Have you ever made a mistake that you wish you could undo? Correcting past mistakes is one of the reasons we find the concept of time travel so fascinating. As often portrayed in science fiction, with a time machine, nothing is permanent anymore — you can always go back and change it. But is time travel really possible in our universe, or is it just science fiction?
Our modern understanding of time and causality comes from general relativity. Theoretical physicist Albert Einstein’s theory combines space and time into a single entity — “spacetime” — and provides a remarkably intricate explanation of how they both work, at a level unmatched by any other established theory. This theory has existed for more than 100 years and has been experimentally verified to extremely high precision, so physicists are fairly certain it provides an accurate description of the causal structure of our universe.
For decades, physicists have been trying to use general relativity to figure out if time travel is possible. It turns out that you can write down equations that describe time travel and are fully compatible and consistent with relativity. But physics is not mathematics, and equations are meaningless if they do not correspond to anything in reality.
Arguments against time travel
There are two main issues that make us think these equations may be unrealistic. The first issue is a practical one: building a time machine seems to require exotic matter, which is matter with negative energy. All the matter we see in our daily lives has positive energy. Matter with negative energy is not something you can just find lying around. From quantum mechanics, we know that such matter can theoretically be created, but in too small quantities and for too short times.
However, there is no proof that it is impossible to create exotic matter in sufficient quantities. Furthermore, other equations may be discovered that allow time travel without requiring exotic matter. Therefore, this issue may just be a limitation of our current technology or understanding of quantum mechanics.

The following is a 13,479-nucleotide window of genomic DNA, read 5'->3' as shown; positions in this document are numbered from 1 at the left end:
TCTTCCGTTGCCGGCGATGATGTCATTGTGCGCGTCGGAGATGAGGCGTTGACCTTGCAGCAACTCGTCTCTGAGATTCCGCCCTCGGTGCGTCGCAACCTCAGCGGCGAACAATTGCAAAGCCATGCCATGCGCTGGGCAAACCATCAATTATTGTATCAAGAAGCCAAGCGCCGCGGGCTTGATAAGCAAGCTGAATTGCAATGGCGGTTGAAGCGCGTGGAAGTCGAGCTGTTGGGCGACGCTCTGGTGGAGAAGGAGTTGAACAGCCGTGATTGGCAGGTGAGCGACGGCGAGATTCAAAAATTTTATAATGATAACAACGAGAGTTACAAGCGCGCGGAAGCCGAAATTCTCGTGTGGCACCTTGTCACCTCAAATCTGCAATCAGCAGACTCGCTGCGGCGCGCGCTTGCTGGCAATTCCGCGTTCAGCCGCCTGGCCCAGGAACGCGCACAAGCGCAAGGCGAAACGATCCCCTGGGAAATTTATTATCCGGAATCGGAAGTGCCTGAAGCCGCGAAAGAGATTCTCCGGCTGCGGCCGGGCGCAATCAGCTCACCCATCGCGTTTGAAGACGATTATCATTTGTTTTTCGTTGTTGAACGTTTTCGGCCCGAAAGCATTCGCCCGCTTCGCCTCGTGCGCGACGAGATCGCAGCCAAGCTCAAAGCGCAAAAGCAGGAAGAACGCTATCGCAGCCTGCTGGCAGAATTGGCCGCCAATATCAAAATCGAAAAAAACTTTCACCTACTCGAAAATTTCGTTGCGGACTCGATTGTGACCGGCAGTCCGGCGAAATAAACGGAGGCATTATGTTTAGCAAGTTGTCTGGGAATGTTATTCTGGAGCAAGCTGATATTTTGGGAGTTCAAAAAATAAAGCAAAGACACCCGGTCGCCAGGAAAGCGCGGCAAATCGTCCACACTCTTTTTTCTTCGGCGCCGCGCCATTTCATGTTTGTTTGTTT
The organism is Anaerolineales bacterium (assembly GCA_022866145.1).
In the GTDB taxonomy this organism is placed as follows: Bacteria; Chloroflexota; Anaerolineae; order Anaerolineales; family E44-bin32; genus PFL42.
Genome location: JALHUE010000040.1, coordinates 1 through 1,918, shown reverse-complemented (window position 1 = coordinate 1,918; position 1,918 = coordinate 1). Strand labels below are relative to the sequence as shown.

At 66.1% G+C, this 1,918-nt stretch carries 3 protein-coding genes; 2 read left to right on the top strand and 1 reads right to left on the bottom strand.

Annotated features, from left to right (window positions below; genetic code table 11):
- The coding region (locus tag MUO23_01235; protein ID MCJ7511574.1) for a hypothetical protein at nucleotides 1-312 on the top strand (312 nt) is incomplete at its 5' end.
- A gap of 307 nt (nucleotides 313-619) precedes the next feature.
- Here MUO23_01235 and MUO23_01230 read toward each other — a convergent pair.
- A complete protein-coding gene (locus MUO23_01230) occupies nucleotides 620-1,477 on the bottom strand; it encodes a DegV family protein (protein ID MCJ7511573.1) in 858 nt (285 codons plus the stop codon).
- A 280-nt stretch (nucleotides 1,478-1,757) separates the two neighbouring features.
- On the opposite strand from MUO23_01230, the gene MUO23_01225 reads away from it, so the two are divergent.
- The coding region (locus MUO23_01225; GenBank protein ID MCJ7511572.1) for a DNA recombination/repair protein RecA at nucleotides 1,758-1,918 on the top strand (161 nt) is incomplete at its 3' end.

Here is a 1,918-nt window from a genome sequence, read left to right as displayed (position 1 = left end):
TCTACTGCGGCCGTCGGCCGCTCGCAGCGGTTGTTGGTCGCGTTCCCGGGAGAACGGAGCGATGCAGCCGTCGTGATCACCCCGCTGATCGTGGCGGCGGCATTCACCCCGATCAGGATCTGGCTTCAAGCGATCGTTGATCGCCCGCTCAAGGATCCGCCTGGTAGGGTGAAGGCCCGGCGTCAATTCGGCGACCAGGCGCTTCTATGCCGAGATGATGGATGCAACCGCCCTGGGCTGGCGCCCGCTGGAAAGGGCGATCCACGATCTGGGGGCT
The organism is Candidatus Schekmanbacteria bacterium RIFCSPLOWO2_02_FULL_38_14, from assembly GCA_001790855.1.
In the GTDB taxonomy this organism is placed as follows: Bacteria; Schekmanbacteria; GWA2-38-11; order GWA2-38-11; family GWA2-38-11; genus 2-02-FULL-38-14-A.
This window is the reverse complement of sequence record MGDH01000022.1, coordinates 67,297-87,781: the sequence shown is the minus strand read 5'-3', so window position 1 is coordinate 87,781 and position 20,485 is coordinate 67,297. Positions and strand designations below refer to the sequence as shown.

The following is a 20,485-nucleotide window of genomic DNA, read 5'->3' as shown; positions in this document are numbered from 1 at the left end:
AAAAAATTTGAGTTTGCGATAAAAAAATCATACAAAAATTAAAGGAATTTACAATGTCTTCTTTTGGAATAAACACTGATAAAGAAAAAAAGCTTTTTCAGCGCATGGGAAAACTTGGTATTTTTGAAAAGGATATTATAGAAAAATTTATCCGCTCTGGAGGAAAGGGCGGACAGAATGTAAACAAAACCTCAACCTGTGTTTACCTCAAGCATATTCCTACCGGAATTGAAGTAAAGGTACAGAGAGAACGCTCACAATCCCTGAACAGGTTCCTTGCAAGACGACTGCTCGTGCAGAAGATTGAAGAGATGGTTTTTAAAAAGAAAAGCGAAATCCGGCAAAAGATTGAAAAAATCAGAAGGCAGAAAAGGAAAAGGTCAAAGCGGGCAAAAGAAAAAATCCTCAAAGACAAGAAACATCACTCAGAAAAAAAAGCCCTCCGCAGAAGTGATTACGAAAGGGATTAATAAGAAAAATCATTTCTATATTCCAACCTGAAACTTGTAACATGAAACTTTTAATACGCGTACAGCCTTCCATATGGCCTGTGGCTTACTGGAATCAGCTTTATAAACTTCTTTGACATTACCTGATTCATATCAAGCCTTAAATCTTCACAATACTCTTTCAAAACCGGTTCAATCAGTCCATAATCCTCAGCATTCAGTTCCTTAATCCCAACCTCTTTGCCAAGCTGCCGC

The other main issue is less practical but more significant: it is the observation that time travel seems to contradict logic, in the form of time travel paradoxes. There are several types of such paradoxes, but the most problematic are consistency paradoxes.
A popular trope in science fiction, a consistency paradox occurs whenever there is a certain event that leads to changing the past, but the change itself prevents this event from happening in the first place.
For example, consider a scenario win whichI enter my time machine, use it to go back in time five minutes – and destroy the machine as soon as I get to the past. Now that I have destroyed the time machine, it would be impossible for me to use it five minutes later.
But if I cannot use the time machine, then I cannot go back in time and destroy it. Therefore, it is not destroyed, so I can go back in time and destroy it. In other words, the time machine is destroyed if and only if it is not destroyed. Since it cannot be both destroyed and not destroyed simultaneously, this scenario is inconsistent and paradoxical.
Eliminating the paradoxes
There’s a common misconception in science fiction that paradoxes can be “created.” Time travelers are usually warned not to make significant changes to the past and to avoid meeting their past selves for this exact reason. Examples of this may be found in many time travel movies, such as the Back to the Future trilogy.